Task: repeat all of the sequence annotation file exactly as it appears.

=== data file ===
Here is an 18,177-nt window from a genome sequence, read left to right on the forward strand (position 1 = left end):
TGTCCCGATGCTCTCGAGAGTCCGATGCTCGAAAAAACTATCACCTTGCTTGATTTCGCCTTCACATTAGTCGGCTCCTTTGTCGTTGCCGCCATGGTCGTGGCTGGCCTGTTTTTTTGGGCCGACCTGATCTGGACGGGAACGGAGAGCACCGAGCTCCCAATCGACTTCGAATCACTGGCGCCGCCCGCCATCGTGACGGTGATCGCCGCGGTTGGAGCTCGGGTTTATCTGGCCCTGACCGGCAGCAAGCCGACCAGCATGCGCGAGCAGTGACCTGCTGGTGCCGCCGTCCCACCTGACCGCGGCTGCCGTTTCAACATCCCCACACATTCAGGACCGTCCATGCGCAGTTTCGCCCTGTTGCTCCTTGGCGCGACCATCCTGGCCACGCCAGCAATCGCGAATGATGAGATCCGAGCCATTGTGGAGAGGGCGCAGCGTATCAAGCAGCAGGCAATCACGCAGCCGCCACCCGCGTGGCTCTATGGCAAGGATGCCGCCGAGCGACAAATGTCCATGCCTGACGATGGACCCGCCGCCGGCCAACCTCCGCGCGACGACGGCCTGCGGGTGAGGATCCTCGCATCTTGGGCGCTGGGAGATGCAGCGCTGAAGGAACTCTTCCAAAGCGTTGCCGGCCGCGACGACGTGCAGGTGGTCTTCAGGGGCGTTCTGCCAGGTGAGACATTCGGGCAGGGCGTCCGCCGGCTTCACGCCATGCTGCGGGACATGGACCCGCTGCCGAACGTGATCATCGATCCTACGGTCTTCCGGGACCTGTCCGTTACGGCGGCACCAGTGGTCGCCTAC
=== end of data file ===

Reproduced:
Here is an 18,177-nt window from a genome sequence, read left to right on the forward strand (position 1 = left end):
TGTCCCGATGCTCTCGAGAGTCCGATGCTCGAAAAAACTATCACCTTGCTTGATTTCGCCTTCACATTAGTCGGCTCCTTTGTCGTTGCCGCCATGGTCGTGGCTGGCCTGTTTTTTTGGGCCGACCTGATCTGGACGGGAACGGAGAGCACCGAGCTCCCAATCGACTTCGAATCACTGGCGCCGCCCGCCATCGTGACGGTGATCGCCGCGGTTGGAGCTCGGGTTTATCTGGCCCTGACCGGCAGCAAGCCGACCAGCATGCGCGAGCAGTGACCTGCTGGTGCCGCCGTCCCACCTGACCGCGGCTGCCGTTTCAACATCCCCACACATTCAGGACCGTCCATGCGCAGTTTCGCCCTGTTGCTCCTTGGCGCGACCATCCTGGCCACGCCAGCAATCGCGAATGATGAGATCCGAGCCATTGTGGAGAGGGCGCAGCGTATCAAGCAGCAGGCAATCACGCAGCCGCCACCCGCGTGGCTCTATGGCAAGGATGCCGCCGAGCGACAAATGTCCATGCCTGACGATGGACCCGCCGCCGGCCAACCTCCGCGCGACGACGGCCTGCGGGTGAGGATCCTCGCATCTTGGGCGCTGGGAGATGCAGCGCTGAAGGAACTCTTCCAAAGCGTTGCCGGCCGCGACGACGTGCAGGTGGTCTTCAGGGGCGTTCTGCCAGGTGAGACATTCGGGCAGGGCGTCCGCCGGCTTCACGCCATGCTGCGGGACATGGACCCGCTGCCGAACGTGATCATCGATCCTACGGTCTTCCGGGACCTGTCCGTTACGGCGGCACCAGTGGTCGCCTAC